How A Small Design Tweak Led To $80 million

Back when Microsoft was developing what would eventually become Bing, the company decided to change the color of its links to a specific blue. Though seemingly small, according to then, Bing User Experience Manager, Paul Ray, that decision led to an extra $80 million in annual revenue for the company.1


It’s not by happenstance that powerful corporations like Apple, Facebook, Google, Airbnb and Capital One have made design a core component of their company cultures. A 2015 study by The Design Management Institute showed that over a 10-year span, design-led companies maintained stock market advantage, outperforming the S&P by 211%.2


But is design thinking something that only benefits mega corps? Absolutely not. According to the State of Create 2016 report by Adobe, nearly 60% of individuals surveyed chose to do business with a company over its competitors based on good design.


So how can your business get in on the action? The following steps will help you get the most return on your design investment.


1. Rely on insights, not opinions


Nobody knows how to bake an apple pie like your Aunt Betty, but unless she’s your ideal customer, it’s best to leave Aunt Betty’s prowess to pie baking and out of your branding decisions.


It’s imperative to remember that design is a language. It’s the visual conversation between you and your customers where you’re telling them what value your company has to offer.


As with any communication, ideas are delivered with the most impact in the native tongue of the recipient. Therefore, it’s vital that the designs you use speak to your target audience in a way that they understand and value. The more you rely on research to guide your design decisions instead of subjective opinions (including your own), the more likely you are to arrive at a solution that works. Author and Branding Expert, Marty Neumeier stated it best when talking about what a brand is in the eyes of its customers: “It’s not what you say it is. It’s what they say it is.”


Therefore, in order to arrive at design decisions that help achieve goals, there should always be a thorough design brief in place. Think of a design brief as a research-driven instruction manual that guides design decisions.


A good design brief should accomplish the following:

  • Outline your company’s details, goals, values, mission and messaging
  • Identify your target audience
  • Establish project goals, objectives and deliverables
  • Help keep your project on time, on budget and on brand
  • Give you a sense of comfort that your project is in good hands, and that you’re involved in the process


2. Fall in love with buyer personas


An effective design brief should always be tailored to communicate with a specific audience. A buyer persona, or avatar, is a somewhat fictional representation of your ideal customer or client based on a combination of market research, data and your own industry knowledge.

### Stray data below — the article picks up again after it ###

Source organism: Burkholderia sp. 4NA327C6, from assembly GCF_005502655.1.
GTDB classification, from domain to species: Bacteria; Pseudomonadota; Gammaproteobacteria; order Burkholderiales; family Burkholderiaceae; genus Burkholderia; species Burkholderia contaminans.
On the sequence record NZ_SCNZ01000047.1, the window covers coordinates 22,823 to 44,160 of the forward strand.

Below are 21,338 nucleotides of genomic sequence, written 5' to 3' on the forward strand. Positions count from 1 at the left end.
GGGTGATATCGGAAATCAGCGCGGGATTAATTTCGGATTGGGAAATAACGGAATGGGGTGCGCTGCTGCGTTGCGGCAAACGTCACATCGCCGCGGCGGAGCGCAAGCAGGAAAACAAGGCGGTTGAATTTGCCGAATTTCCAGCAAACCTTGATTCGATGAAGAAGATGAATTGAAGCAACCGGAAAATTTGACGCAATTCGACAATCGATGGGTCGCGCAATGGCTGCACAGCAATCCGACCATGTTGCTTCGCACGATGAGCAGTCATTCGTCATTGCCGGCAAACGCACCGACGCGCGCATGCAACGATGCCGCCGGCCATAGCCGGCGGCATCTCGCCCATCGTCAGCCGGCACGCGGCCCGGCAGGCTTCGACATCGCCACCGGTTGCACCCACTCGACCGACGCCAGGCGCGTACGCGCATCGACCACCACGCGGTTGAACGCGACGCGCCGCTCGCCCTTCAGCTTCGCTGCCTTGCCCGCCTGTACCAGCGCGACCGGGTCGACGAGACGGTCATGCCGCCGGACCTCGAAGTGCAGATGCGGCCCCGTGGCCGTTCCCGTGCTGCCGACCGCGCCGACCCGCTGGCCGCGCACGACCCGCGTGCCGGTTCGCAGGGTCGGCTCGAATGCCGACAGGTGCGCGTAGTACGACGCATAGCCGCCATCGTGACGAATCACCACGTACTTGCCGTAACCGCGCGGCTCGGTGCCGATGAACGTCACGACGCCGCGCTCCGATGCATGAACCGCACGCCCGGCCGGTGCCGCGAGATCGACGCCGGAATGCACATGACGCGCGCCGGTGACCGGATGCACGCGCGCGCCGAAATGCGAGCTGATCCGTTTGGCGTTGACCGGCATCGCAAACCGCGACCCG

Creating a persona will remove much of the guesswork that rookie marketers, designers and business owners make when deciding how to appeal to the people they want to do business with most.


When crafting your persona(s), let your imagination run free! Give your persona a name and consider this person’s unique demographic, psychographic and behavioral attributes. What’s his/her motivations? Goals? Fears? The deeper you dig, the better.


Over time, even rainfall can cause some form of erosion, but with enough force concentrated into a single jet, it becomes powerful enough to quickly cut through metal. By identifying who your ideal customer is, you’ll be able to concentrate 100% of your resources and efforts in the right place with the right communication and exponentially increase your market share faster.


3. Snuggle up with your competition


Ok, not really, but it is important to know what your competitors are doing and more so, what they’re not doing. This is the sweet spot where you get to stand out and show off what your business does better than the rest.


In his book, Brand Intervention, accomplished Designer and Consultant, David Brier, says “To become visible, brands must differentiate. Otherwise, a brand puts itself on the same playing field as its competitors.”


In a world where your potential customers are hard-wired to ignore sales pitches, the right combination of voice, storytelling and design are necessary to make a solid and meaningful connection with them.


I hope that this article has helped you gain some fresh insight for your business.


Running a company is a special privilege that not everyone gets to enjoy. Treat it that way and remember that bad design translates to sloppy business in the eyes of your target audience. Like your dress and grooming, take pride in the visuals and messaging that represent you and your unique vision.


Good design should never be viewed as an expense, but as an investment that pays for itself over and over again as you get the most out of your marketing budget and efforts.


Do you own a business that you’re proud of? Reach out and let’s see if I can help you breathe new life into your vision with strategy-driven design.


Stay Curious. Stay Different.


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